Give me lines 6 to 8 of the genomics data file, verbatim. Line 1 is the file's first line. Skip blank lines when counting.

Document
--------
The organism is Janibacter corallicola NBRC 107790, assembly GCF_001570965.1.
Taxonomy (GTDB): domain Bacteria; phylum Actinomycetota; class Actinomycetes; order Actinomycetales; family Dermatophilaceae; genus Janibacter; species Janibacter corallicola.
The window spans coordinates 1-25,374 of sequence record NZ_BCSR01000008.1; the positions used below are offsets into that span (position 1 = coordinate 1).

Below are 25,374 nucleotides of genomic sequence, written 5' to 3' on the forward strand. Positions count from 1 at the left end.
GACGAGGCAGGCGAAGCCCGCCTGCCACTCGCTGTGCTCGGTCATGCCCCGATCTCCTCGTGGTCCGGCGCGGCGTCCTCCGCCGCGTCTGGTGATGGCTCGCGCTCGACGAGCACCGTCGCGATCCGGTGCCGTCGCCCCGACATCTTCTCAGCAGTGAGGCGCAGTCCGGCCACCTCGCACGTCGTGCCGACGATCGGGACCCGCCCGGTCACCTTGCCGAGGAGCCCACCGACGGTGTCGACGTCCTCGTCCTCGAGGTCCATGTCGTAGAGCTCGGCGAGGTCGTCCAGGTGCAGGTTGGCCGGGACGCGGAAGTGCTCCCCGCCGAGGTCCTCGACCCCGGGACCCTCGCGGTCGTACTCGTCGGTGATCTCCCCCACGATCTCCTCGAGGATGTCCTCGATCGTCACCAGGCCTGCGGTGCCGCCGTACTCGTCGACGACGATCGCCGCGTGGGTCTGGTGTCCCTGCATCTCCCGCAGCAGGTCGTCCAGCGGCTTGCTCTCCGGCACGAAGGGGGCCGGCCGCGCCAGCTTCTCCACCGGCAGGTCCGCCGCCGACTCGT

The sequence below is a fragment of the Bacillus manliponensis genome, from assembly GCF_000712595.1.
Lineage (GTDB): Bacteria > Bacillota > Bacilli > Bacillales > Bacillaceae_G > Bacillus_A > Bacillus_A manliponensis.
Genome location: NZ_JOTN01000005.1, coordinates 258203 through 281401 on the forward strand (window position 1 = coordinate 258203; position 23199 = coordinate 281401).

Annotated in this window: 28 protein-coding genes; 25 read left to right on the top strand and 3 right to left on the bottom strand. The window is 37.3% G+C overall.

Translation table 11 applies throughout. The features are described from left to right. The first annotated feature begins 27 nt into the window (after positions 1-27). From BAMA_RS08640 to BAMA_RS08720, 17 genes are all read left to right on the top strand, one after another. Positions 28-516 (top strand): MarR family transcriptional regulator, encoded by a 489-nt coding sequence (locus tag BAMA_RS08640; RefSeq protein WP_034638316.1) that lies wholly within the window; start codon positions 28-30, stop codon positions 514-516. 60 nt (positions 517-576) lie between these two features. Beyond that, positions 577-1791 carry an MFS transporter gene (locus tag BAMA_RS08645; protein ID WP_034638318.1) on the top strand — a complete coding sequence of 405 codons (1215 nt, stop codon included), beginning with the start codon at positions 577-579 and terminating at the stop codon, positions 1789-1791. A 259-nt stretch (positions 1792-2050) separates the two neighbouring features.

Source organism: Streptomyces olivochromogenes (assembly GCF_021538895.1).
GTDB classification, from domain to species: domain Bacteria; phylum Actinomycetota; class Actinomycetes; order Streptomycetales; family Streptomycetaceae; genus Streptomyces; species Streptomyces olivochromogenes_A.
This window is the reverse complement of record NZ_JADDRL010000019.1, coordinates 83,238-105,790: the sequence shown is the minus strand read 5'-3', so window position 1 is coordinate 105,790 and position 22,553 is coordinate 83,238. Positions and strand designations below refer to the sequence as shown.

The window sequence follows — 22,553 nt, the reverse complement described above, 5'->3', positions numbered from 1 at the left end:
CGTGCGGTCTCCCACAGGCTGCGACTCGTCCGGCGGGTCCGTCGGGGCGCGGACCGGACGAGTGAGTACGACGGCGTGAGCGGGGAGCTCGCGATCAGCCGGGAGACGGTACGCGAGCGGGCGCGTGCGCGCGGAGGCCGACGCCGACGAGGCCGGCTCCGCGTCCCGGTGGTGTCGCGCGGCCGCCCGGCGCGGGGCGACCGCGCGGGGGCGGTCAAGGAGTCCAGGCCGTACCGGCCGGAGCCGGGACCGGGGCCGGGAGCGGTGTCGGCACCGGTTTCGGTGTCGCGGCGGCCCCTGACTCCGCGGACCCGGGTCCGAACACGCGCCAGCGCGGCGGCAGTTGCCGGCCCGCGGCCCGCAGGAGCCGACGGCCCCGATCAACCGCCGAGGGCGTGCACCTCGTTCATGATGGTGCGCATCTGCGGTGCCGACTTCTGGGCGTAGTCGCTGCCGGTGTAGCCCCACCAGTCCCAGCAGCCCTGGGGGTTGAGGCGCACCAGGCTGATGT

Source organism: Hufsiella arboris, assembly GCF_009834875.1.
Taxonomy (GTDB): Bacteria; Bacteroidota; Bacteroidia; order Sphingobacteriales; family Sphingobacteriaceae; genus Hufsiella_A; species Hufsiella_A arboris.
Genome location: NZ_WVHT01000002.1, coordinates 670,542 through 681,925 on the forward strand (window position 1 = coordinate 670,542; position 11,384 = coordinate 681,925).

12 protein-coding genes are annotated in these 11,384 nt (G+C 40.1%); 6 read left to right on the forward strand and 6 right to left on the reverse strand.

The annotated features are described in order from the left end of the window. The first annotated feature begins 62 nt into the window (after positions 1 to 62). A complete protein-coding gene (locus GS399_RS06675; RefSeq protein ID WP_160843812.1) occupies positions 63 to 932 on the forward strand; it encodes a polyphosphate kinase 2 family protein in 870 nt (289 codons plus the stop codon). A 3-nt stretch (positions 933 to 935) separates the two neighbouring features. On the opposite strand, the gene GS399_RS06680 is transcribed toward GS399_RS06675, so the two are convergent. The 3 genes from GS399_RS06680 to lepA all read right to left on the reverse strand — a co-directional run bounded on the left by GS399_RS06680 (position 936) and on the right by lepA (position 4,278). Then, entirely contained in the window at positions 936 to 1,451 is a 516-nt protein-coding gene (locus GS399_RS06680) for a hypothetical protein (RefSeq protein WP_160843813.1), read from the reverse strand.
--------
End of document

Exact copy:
The sequence below is a fragment of the Bacillus manliponensis genome, from assembly GCF_000712595.1.
Lineage (GTDB): Bacteria > Bacillota > Bacilli > Bacillales > Bacillaceae_G > Bacillus_A > Bacillus_A manliponensis.
Genome location: NZ_JOTN01000005.1, coordinates 258203 through 281401 on the forward strand (window position 1 = coordinate 258203; position 23199 = coordinate 281401).